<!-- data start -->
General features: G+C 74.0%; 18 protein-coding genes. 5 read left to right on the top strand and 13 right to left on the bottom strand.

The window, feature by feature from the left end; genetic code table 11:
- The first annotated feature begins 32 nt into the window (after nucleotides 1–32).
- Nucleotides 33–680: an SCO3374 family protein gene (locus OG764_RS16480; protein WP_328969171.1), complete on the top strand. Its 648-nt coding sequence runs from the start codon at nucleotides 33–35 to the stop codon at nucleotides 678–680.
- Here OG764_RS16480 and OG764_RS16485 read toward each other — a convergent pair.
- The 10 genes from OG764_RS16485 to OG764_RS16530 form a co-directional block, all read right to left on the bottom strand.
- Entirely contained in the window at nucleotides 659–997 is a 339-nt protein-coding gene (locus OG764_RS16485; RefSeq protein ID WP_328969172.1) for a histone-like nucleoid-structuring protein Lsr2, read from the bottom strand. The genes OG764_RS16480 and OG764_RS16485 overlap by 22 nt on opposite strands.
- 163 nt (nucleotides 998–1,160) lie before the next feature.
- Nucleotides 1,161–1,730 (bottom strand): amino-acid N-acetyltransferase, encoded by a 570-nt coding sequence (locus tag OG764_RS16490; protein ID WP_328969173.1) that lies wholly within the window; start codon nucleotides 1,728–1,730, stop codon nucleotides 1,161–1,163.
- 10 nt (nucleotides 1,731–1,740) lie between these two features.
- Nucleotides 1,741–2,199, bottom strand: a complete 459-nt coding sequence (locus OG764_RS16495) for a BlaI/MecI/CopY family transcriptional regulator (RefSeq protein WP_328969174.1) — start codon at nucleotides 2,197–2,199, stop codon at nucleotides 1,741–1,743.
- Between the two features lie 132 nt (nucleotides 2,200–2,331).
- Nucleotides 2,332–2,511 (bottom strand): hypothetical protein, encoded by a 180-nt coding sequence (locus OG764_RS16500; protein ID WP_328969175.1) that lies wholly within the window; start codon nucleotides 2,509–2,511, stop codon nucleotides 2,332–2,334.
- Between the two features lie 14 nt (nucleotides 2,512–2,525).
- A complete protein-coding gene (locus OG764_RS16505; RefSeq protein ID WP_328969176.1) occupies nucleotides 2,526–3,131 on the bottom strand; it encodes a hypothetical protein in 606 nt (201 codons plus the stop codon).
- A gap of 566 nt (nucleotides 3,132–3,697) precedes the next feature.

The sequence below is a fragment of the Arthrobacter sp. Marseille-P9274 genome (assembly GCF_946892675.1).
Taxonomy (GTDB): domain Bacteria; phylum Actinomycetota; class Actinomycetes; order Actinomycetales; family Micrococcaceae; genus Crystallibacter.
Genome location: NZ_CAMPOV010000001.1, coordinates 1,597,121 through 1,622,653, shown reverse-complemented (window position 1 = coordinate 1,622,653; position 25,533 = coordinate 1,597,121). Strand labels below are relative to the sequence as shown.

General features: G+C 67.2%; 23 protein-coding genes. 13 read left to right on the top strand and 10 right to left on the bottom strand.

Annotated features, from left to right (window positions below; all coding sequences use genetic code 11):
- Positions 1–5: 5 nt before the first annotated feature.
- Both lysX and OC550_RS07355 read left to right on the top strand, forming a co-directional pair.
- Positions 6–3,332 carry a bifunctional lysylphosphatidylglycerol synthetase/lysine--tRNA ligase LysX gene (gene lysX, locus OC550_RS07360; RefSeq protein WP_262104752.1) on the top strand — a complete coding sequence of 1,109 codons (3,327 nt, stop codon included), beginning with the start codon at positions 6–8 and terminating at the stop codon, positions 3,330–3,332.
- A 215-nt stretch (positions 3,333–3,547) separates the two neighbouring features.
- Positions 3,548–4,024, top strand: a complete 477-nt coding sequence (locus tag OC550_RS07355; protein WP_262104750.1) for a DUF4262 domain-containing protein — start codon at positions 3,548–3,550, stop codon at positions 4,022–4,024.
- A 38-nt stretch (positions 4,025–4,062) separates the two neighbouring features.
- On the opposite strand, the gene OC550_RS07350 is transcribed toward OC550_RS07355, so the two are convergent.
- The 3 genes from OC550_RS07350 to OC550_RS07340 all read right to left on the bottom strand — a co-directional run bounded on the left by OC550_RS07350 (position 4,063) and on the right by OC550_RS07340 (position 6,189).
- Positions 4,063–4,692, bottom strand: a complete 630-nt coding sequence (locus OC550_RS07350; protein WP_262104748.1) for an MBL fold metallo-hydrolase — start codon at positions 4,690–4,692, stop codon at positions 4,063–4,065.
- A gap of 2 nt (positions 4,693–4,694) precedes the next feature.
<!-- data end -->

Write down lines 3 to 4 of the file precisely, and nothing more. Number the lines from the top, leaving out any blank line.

- The first annotated feature begins 32 nt into the window (after nucleotides 1–32).
- Nucleotides 33–680: an SCO3374 family protein gene (locus OG764_RS16480; protein WP_328969171.1), complete on the top strand. Its 648-nt coding sequence runs from the start codon at nucleotides 33–35 to the stop codon at nucleotides 678–680.